Google Rolls Out 16 New Online Apps

The search and online advertising leader's online store now has 16 new applications that integrate with Google's productivity apps.

New applications have been flowing to the Google Apps Marketplace ever since its debut in March, but today's launch of 16 new programs is the biggest addition since the service launched.

More than just an online storefront, programs in the Apps Marketplace are designed to integrate with other Google (NASDAQ: GOOG) applications such as Docs, Gmail and Calendar, and they are all available via a single sign-on password enabled by OpenID .

The news comes at a time when Google and other cloud-based vendors are pushing online applications as an alternative to traditional on-premise applications. Even Microsoft (NASDAQ: MSFT), is getting into the cloud-apps game, releasing a Web-based version of its popular Office suite last week.

Most of the 16 new applications are business- or productivity-related. Google provided a brief snapshot summaries of each application at its Enterprise Blog site.

For example, Jive Express is designed to bring social networking and collaboration features to both employees and customers. Among other features, Jive Express lets you create discussion areas with comment features, create Web documents that can be shared collaboratively and add individual and group blogging and polls.

Another addition to the Marketplace, Gantter.com , is described as an enterprise Web 2.0 project scheduling application that optionally integrates with Google Docs. Unlike some competing desktop project management software, Gantter runs off of a Web browser so no installation is required.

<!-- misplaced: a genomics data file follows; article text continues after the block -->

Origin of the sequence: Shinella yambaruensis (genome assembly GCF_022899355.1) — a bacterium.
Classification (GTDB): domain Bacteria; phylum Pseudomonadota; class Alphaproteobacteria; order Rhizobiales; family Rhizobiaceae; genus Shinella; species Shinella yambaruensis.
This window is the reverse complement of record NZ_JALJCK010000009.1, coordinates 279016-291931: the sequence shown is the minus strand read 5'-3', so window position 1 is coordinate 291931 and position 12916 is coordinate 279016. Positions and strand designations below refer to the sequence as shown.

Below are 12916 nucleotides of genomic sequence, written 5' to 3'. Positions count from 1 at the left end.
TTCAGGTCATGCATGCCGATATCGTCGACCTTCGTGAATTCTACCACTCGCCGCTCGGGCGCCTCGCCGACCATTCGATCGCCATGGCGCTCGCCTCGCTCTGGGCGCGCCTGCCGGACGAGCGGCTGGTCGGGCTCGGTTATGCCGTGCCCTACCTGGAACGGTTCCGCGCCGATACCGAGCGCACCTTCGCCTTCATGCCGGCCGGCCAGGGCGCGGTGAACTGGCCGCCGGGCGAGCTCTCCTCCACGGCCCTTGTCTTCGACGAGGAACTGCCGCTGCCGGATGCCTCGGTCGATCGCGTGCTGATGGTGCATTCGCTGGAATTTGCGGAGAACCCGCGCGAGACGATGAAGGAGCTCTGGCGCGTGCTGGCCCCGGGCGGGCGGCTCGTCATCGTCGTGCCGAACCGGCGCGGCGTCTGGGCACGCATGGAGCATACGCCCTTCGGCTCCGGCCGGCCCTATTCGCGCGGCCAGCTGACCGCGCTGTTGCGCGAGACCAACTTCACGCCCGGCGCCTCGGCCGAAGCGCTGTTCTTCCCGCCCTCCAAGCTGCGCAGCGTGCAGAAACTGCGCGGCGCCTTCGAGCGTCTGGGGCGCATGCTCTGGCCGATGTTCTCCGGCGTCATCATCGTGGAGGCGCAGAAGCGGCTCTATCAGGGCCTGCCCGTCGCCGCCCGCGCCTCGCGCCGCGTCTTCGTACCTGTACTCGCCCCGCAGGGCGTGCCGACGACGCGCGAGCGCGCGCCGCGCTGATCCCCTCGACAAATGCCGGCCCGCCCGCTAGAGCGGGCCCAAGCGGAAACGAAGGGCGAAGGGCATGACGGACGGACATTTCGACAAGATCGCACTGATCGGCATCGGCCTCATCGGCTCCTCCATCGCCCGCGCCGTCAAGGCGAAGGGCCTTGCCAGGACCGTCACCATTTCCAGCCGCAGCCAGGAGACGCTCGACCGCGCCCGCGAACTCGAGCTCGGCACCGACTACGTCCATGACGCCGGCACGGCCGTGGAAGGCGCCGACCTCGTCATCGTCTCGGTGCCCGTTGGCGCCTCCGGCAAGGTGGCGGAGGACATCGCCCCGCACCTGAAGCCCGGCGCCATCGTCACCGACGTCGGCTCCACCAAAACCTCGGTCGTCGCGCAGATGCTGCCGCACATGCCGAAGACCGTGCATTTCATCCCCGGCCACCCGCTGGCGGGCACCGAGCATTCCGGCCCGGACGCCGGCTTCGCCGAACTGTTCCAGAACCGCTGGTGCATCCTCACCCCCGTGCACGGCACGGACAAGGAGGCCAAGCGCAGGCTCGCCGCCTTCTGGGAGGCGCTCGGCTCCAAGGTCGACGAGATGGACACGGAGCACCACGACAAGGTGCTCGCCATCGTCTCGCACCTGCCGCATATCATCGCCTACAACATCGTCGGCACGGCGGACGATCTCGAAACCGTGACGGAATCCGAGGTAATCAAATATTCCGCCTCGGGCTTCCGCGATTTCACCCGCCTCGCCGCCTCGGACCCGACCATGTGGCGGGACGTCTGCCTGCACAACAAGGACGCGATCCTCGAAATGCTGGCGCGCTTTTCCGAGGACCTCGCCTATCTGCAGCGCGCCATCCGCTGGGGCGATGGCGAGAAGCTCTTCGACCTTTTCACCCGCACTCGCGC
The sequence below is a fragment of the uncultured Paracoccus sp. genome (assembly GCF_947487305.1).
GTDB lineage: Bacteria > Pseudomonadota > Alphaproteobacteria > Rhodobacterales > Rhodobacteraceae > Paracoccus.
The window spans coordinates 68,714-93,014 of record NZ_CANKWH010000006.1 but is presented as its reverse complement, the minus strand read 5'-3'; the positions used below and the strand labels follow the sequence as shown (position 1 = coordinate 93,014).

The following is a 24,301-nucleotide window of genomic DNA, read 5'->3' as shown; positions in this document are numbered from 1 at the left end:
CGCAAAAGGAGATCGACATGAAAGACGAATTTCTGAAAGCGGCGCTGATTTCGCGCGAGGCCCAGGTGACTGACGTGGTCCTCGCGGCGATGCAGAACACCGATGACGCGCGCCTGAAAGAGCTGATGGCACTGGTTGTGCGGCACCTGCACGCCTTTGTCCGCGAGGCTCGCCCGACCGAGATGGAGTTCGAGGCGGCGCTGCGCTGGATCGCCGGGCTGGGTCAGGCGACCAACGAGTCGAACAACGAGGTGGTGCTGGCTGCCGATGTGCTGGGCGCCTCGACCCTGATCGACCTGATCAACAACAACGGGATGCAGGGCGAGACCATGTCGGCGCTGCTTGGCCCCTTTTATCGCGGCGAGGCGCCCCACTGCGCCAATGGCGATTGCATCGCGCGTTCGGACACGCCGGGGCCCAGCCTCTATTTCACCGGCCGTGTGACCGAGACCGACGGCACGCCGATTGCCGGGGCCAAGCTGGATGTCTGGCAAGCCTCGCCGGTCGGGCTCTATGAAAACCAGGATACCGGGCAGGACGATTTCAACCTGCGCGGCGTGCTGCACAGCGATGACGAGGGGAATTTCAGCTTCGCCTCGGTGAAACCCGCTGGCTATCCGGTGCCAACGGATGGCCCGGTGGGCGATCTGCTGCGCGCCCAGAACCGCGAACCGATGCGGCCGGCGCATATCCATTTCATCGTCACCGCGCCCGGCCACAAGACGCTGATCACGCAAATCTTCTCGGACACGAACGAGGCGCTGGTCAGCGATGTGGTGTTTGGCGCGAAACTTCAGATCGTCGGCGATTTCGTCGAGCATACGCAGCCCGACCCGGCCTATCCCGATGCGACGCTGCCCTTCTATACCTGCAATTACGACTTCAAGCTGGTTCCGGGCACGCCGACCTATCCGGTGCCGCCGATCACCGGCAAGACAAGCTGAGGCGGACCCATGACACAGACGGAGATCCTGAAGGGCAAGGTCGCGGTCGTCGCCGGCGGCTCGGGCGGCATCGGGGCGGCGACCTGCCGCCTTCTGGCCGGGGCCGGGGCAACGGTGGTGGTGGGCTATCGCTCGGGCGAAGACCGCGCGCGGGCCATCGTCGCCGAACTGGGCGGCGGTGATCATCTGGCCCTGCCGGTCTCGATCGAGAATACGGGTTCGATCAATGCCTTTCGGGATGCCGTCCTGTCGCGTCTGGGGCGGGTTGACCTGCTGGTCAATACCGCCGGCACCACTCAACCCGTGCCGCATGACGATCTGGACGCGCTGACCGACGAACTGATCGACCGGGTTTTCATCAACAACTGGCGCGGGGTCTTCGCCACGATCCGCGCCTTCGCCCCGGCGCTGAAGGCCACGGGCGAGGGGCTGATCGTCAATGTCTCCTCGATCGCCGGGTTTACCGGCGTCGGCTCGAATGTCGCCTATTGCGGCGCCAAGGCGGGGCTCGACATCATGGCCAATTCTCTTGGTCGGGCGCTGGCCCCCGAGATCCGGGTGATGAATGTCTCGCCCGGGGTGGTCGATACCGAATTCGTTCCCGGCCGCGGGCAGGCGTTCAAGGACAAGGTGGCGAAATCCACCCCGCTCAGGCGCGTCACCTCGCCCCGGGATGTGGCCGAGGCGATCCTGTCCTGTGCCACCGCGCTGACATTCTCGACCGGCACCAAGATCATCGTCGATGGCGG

Google said the application can be used for a full range of projects from complex construction jobs to rolling out a new Web site or managing a big IT project. Gantter also includes a gallery of project templates designed to give users a head start on building a schedule.

Another new app, Harvest, is a simple time-tracking application designed to make it easier for businesses and freelancers to keep track of their time. Harvest can be used on the Web, from within Gmail or on the iPhone.

Google said Harvest is well-suited for service professionals, creative agencies, design firms, technology consultancies, non-profits and teams that need to track time for productivity or billing. Other features include automated reminders and optional approval workflow.

Google said that after installation and evaluation, Google Apps administrators can deploy any of the Marketplace apps with a few mouse clicks.

David Needle is the West Coast bureau chief at InternetNews.com, the news service of Internet.com, the network for technology professionals.




Tags: cloud computing, Google Apps, cloud service, Microsoft Office, Google Apps Marketplace


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